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Towards the end of May, I decided to buy Shakeology.  By this point, I figured out that I need to use the product to sell it.  I gained my first customer (my cousin) the day after I ordered Shakeology for myself.  Wow!  That worked faster than I thought it would.  I started drinking Shakeology everyday on June 1, 2017.  From there, I was able to get my mom and dad onboard as well.  This was awesome!  Now, the commission I received from my customers was paying for my Shakeology order.  Perfect!

WRONG.

Unfortunately, my customer gain plateaued and I’ve been pretty much stuck in the mud since.  For all of June, July, and August, I posted consistently on Instagram and shared those posts on Facebook.  I spent countless hours messaging people on Instagram to convince them to buy Shakeology to get the results I’ve already seen.  When I stopped seeing success as a coach but was still doing all of this work, I realized that I should start again from scratch and take it from there.

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You may be wondering how Beachbody has changed my life besides the stress it put me through.  I basically wasted my whole summer trying to build a brand and gain an income through Beachbody.  Well, technically it wasn’t a waste because I took the time to learn how Facebook and Instagram’s algorithms work, and gained a following on both platforms.  I also started using Shakeology which steered my diet and fitness motivation in the right direction.  I discuss this more in my post Shake(ology) It Off.  What was I doing wrong?  I wasn’t listening to other successful coaches.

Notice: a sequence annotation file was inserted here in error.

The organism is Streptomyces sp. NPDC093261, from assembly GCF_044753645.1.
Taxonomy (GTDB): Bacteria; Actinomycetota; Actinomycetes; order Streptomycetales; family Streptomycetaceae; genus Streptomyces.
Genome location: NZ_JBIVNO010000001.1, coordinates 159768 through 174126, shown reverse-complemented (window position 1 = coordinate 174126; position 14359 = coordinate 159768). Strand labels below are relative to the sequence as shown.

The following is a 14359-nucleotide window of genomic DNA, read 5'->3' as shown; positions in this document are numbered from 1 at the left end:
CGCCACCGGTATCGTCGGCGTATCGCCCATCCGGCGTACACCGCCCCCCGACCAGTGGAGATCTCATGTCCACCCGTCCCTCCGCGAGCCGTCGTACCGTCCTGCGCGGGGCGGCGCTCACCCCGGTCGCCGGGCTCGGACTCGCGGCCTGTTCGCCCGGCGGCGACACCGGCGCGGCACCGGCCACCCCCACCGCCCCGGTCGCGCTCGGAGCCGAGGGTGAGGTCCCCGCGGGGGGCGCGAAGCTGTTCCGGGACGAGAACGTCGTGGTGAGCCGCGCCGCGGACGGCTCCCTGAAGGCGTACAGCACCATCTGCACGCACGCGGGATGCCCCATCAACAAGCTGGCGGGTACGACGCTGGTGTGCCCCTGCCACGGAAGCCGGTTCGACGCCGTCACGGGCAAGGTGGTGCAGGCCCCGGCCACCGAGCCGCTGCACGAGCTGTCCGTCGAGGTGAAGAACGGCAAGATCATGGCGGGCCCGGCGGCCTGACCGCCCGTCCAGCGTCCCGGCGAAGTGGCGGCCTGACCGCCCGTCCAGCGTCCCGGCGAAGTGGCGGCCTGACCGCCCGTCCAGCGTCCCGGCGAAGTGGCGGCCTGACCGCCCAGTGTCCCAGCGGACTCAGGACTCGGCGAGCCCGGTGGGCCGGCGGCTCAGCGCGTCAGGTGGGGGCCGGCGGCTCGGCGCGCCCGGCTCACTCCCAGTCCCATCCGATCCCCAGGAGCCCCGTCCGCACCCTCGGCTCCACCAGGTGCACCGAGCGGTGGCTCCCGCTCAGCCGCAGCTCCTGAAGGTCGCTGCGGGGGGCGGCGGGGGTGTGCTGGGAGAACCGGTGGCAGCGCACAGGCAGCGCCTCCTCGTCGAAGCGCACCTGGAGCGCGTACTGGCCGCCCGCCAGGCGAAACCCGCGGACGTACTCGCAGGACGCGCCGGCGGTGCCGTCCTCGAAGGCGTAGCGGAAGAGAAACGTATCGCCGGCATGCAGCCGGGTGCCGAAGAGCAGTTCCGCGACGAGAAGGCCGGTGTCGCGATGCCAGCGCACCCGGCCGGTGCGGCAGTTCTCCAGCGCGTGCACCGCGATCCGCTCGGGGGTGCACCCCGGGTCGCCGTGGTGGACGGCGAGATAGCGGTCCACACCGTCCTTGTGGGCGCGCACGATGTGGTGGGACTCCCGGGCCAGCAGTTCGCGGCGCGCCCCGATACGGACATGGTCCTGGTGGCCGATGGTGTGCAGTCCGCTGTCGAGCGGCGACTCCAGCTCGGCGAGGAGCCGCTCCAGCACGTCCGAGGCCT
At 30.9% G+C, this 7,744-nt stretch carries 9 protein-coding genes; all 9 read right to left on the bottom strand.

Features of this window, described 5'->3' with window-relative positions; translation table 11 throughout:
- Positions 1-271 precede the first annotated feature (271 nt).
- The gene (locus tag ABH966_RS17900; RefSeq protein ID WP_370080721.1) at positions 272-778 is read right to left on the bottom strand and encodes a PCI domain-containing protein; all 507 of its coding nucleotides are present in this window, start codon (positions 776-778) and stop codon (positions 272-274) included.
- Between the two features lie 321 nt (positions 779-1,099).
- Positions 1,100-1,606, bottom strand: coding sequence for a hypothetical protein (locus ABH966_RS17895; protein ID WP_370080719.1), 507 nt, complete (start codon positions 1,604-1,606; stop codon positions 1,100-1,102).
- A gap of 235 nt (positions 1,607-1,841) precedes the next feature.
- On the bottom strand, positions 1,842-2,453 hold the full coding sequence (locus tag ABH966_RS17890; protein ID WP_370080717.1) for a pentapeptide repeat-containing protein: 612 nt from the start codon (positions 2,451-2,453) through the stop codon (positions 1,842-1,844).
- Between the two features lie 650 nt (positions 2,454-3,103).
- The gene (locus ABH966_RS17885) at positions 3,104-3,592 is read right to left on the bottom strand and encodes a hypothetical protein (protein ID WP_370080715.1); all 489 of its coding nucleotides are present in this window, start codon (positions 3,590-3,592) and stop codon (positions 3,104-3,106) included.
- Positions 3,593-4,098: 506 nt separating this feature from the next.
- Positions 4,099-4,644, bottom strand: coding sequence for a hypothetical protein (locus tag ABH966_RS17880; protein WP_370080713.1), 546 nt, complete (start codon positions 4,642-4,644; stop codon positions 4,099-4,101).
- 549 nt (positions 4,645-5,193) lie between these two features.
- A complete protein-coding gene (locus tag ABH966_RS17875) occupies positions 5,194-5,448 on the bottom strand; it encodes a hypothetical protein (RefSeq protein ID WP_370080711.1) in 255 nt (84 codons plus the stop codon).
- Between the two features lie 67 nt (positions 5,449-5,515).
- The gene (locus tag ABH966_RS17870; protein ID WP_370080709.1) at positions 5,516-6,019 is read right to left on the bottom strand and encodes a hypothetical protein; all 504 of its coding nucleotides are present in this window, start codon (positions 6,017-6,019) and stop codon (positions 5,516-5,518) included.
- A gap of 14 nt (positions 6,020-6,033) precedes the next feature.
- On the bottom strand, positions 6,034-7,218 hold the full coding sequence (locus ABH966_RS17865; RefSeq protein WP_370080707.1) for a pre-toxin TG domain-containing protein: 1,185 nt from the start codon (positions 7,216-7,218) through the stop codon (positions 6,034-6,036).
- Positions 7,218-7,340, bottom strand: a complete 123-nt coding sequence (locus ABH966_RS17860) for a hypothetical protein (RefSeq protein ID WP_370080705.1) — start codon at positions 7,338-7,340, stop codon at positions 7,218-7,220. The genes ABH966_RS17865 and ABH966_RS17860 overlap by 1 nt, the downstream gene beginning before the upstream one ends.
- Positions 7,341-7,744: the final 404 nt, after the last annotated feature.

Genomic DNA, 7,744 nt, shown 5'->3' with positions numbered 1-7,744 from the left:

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What did I do?  I started listening to male Beachbody coaches on YouTube on my commute to and from work (I love listening to Caleb Thomas talk about how to be a Beachbody coach).  Because I felt like I could relate to these guys more, it put my thought process about my business on a different track and I have never been more motivated about something than ever before.  I was focused on the income and just getting, not focused on helping others and giving.  Because I’ve seen what Shakeology and the community that Beachbody provides, I have been able to focus on my health and fitness and I would love the opportunity to be your coach and do the exact same for you.

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If you’d like to join my challenge group (a Facebook support group of my team members), Get Off Your A$$, feel free to email me at tiptomshape.tbb@gmail.com.  Simply provide your name, age, fitness and/or health goal(s), a link to your Facebook page, and a fun fact about yourself so I can get to know YOU better!


 

For more information on Shakeology, click here.

Also, check out my Instagram and Facebook pages!

 

South Africa (Day 1)

Typically, 5:45 am is not my favorite time to wake up.  I’m just completing three hours of sleep when my iPhone alarm goes off and I force my eyes open.  I stretch for a second and turn to see my packed suitcase just a few feet from the door.  This only means one thing… it’s travel day.

As I’m driving to my parent’s house, my boyfriend, Brandon, and I are pretty quiet.  First of all, it is 6:15 am.  Secondly, I don’t even know what to say.  There are so many thoughts going through my head.  What is Cape Town like?  How close am I going to get to a lion?  Ugh, a 14 hour flight followed by another two hour flight.  My mind rambles as much as it can for having only three hours of rest.